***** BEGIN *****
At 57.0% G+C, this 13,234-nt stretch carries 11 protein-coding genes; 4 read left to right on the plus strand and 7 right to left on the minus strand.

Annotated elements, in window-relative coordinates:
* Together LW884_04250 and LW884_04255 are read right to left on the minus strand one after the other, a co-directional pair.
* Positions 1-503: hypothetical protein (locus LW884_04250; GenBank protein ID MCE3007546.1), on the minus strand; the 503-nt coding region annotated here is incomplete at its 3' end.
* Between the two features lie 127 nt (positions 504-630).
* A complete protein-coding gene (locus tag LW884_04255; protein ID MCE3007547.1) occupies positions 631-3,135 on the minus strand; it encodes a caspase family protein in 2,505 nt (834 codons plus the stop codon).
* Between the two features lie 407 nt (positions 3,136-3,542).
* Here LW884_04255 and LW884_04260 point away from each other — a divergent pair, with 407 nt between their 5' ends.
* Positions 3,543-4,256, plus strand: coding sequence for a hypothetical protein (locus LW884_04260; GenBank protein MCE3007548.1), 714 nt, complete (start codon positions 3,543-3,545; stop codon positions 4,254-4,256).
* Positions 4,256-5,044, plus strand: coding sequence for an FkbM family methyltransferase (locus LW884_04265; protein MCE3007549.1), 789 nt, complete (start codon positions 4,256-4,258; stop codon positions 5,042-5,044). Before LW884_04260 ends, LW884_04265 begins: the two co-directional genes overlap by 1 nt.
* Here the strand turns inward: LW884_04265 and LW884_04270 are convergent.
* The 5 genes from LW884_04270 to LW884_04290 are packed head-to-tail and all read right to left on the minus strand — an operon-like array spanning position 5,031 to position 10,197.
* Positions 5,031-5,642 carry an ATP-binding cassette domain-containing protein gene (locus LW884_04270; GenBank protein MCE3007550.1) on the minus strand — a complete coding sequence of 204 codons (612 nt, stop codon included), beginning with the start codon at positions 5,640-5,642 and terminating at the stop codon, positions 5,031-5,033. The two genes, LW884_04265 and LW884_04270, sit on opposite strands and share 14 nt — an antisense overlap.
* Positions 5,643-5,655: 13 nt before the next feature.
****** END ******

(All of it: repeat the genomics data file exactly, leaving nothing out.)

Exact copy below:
At 57.0% G+C, this 13,234-nt stretch carries 11 protein-coding genes; 4 read left to right on the plus strand and 7 right to left on the minus strand.

Annotated elements, in window-relative coordinates:
* Together LW884_04250 and LW884_04255 are read right to left on the minus strand one after the other, a co-directional pair.
* Positions 1-503: hypothetical protein (locus LW884_04250; GenBank protein ID MCE3007546.1), on the minus strand; the 503-nt coding region annotated here is incomplete at its 3' end.
* Between the two features lie 127 nt (positions 504-630).
* A complete protein-coding gene (locus tag LW884_04255; protein ID MCE3007547.1) occupies positions 631-3,135 on the minus strand; it encodes a caspase family protein in 2,505 nt (834 codons plus the stop codon).
* Between the two features lie 407 nt (positions 3,136-3,542).
* Here LW884_04255 and LW884_04260 point away from each other — a divergent pair, with 407 nt between their 5' ends.
* Positions 3,543-4,256, plus strand: coding sequence for a hypothetical protein (locus LW884_04260; GenBank protein MCE3007548.1), 714 nt, complete (start codon positions 3,543-3,545; stop codon positions 4,254-4,256).
* Positions 4,256-5,044, plus strand: coding sequence for an FkbM family methyltransferase (locus LW884_04265; protein MCE3007549.1), 789 nt, complete (start codon positions 4,256-4,258; stop codon positions 5,042-5,044). Before LW884_04260 ends, LW884_04265 begins: the two co-directional genes overlap by 1 nt.
* Here the strand turns inward: LW884_04265 and LW884_04270 are convergent.
* The 5 genes from LW884_04270 to LW884_04290 are packed head-to-tail and all read right to left on the minus strand — an operon-like array spanning position 5,031 to position 10,197.
* Positions 5,031-5,642 carry an ATP-binding cassette domain-containing protein gene (locus LW884_04270; GenBank protein MCE3007550.1) on the minus strand — a complete coding sequence of 204 codons (612 nt, stop codon included), beginning with the start codon at positions 5,640-5,642 and terminating at the stop codon, positions 5,031-5,033. The two genes, LW884_04265 and LW884_04270, sit on opposite strands and share 14 nt — an antisense overlap.
* Positions 5,643-5,655: 13 nt before the next feature.